After the party, consider donating flowers instead
When Candice Milliard of North Branford-based Candi’s Floral Creations designed a destination wedding in Newport last year, her client approached her about a feel-good day-after task.
“My bride wanted to donate the flowers somewhere since she and her guests were leaving the next day to go back home,” Milliard said. “She wanted them to be appreciated after the wedding. I found a local hospice, an elderly home and a children’s hospital and delivered all of the flowers the following morning. I loved the idea of my creations being used not only as decor for a wedding but then to make people — strangers — smile.”
Many couples have traditionally saved their wedding centerpieces for a formal brunch the following morning and then tossed them, or sent them home with a guest from each table.
Preserving the bridal bouquet as a cherished memento is another common after-wedding to-do. But a growing number of couples are choosing to let their forget-me-nots do double duty as pick-me-ups.
There are even nonprofits such as Knoxville, Tenn.-based Random Acts of Flowers that are dedicated to recycling and repurposing flowers from weddings and other events. The organization was founded in 2008 by Larsen Jay, who had been in a near-fatal accident the year prior. The dozens of floral arrangements that adorned his hospital room, he believes, aided greatly in his long recovery.
Although it depends on the time of year, he estimates that 25 percent of the flowers donated to Random Acts of Flowers are from weddings — and about half of those are donated in the summer. Jay said the idea of recycling flowers “is definitely blooming.” There are at least 18 mission-similar organizations and each year hundreds of people inquire about starting something like it.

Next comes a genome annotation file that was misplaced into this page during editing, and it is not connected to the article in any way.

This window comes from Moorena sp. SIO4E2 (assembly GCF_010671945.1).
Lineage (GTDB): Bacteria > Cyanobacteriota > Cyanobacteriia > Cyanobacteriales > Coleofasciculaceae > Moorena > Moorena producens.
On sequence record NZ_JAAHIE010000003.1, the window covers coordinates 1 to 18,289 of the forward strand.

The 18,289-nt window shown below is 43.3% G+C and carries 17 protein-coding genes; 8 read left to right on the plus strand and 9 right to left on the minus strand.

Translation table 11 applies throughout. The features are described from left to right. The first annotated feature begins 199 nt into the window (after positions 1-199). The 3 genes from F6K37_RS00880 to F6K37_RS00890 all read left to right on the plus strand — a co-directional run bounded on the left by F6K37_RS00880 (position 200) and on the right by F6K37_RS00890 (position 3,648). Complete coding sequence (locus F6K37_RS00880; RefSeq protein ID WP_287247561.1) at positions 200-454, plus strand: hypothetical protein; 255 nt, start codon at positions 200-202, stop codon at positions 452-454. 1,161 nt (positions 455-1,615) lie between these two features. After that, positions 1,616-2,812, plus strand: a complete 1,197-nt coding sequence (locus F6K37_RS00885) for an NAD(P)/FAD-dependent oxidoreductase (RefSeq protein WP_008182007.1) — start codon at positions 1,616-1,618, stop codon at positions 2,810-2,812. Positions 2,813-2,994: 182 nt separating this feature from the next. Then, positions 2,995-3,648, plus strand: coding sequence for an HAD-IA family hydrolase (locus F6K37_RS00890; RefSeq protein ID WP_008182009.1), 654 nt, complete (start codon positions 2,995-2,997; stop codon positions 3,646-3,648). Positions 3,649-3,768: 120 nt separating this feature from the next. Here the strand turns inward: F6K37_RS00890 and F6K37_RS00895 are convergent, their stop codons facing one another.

Hospitals, particularly children’s wards, are a popular donation destination for wedding flowers, said Barbara Nelson of Confetti, a Redding-based floral and event decorator. She also suggests nurses’ stations at hospitals. “They truly appreciate having something beautiful to enjoy for a few days,” she said. Other ideas include nursing homes and area churches (the latter being best for flowers that will last the week).
Sound like a worthy plan? Here are tips for arranging a second life for your wedding flowers:
Ask your florist or wedding planner for help. “It does take some coordinating and organizing,” Milliard said. Your florist may even have the planning already worked out. “If Confetti is responsible for picking up at the end of the night and the client has informed us to take whatever centerpieces are left,” Nelson explained, “we will handle dispersing them to locations we know love to receive them.
If you must or prefer to work it out on your own, make some calls to local places to see who would accept them, and specifically take them the day after the wedding.
Ask your venue to keep them in the refrigerator for the following day so they’ll look their best. “Depending on weather, it won’t be clear as to how the flowers will look the day after,” Milliard said.
If a service provider isn’t handling delivery, delegate the task to someone close to you. After all, Milliard said, “you will most likely be getting ready for your honeymoon.”
While the sentiment does take some extra planning, Jay believes it’s well worth it. “There’s so much time, energy and financial resources dedicated to flowers for a wedding,” he said. “The purpose of using these flowers is to celebrate love and the starting of a life together. By recycling or repurposing of those flowers, brides and grooms are passing that purpose onto others who need the love, need the emotional boost of happiness. What better way to honor your life together than to positively impact another life in your community?”